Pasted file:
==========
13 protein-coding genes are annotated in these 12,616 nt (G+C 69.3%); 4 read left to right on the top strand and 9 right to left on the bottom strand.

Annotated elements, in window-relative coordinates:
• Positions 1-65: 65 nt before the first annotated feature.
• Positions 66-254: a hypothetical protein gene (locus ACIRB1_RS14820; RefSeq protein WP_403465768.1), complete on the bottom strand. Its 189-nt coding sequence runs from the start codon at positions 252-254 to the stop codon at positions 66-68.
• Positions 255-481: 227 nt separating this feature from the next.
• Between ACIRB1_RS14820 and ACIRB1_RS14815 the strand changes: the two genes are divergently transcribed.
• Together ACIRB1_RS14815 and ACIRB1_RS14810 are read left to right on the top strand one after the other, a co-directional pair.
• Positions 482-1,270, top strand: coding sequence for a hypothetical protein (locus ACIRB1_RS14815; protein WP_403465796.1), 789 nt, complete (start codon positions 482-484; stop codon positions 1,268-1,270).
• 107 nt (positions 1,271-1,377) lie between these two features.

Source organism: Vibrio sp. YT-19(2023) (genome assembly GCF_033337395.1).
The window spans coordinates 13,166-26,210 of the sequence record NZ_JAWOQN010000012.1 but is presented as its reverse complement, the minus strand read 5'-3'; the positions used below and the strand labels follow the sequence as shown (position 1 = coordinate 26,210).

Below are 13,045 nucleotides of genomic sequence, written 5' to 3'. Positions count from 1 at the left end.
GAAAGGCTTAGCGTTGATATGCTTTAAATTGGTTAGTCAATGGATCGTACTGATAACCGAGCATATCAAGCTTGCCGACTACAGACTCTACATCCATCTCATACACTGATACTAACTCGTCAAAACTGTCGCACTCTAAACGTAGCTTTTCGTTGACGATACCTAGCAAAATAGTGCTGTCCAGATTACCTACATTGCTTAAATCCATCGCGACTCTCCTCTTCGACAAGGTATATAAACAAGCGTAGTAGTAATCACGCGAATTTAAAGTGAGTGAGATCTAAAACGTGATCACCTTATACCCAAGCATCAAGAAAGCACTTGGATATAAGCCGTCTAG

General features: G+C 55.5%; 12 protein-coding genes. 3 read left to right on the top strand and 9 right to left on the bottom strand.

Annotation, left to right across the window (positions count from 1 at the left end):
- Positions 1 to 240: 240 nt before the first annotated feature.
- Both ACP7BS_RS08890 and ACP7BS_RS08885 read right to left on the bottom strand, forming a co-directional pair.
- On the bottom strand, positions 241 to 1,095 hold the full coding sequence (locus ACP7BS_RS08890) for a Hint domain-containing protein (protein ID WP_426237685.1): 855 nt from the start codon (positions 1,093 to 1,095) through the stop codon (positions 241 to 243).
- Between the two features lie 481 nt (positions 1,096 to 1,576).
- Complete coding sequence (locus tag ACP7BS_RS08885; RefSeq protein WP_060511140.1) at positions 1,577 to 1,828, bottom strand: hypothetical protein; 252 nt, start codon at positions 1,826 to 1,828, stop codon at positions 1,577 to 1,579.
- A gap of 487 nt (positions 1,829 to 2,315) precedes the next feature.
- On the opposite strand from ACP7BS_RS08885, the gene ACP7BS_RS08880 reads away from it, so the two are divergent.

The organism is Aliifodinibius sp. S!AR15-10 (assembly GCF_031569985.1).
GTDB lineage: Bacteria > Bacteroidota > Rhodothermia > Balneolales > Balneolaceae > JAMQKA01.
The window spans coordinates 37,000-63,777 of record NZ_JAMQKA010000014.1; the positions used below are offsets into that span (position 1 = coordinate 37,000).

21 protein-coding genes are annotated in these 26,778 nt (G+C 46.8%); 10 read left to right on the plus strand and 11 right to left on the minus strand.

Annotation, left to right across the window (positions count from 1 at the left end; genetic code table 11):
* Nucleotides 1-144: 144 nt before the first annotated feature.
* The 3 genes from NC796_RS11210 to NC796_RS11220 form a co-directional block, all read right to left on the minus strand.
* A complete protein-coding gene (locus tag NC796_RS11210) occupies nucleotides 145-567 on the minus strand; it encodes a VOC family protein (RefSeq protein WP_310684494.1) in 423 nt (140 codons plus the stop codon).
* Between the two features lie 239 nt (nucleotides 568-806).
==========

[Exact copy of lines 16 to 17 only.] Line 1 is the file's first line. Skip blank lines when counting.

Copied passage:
- Positions 1 to 240: 240 nt before the first annotated feature.
- Both ACP7BS_RS08890 and ACP7BS_RS08885 read right to left on the bottom strand, forming a co-directional pair.